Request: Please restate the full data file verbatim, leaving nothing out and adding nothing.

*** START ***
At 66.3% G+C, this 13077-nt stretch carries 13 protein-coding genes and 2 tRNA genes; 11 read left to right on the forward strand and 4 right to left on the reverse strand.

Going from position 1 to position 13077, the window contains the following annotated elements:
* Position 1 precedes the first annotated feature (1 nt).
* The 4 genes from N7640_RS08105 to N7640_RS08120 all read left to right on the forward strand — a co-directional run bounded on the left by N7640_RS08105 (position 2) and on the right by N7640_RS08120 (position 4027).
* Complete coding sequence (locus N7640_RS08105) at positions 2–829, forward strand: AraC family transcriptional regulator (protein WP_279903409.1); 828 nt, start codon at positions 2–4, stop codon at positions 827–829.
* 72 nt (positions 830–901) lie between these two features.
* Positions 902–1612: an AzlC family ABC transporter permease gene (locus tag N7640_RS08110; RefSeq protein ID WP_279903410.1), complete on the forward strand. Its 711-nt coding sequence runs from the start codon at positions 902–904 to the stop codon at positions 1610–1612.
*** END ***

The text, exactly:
At 66.3% G+C, this 13077-nt stretch carries 13 protein-coding genes and 2 tRNA genes; 11 read left to right on the forward strand and 4 right to left on the reverse strand.

Going from position 1 to position 13077, the window contains the following annotated elements:
* Position 1 precedes the first annotated feature (1 nt).
* The 4 genes from N7640_RS08105 to N7640_RS08120 all read left to right on the forward strand — a co-directional run bounded on the left by N7640_RS08105 (position 2) and on the right by N7640_RS08120 (position 4027).
* Complete coding sequence (locus N7640_RS08105) at positions 2–829, forward strand: AraC family transcriptional regulator (protein WP_279903409.1); 828 nt, start codon at positions 2–4, stop codon at positions 827–829.
* 72 nt (positions 830–901) lie between these two features.
* Positions 902–1612: an AzlC family ABC transporter permease gene (locus tag N7640_RS08110; RefSeq protein ID WP_279903410.1), complete on the forward strand. Its 711-nt coding sequence runs from the start codon at positions 902–904 to the stop codon at positions 1610–1612.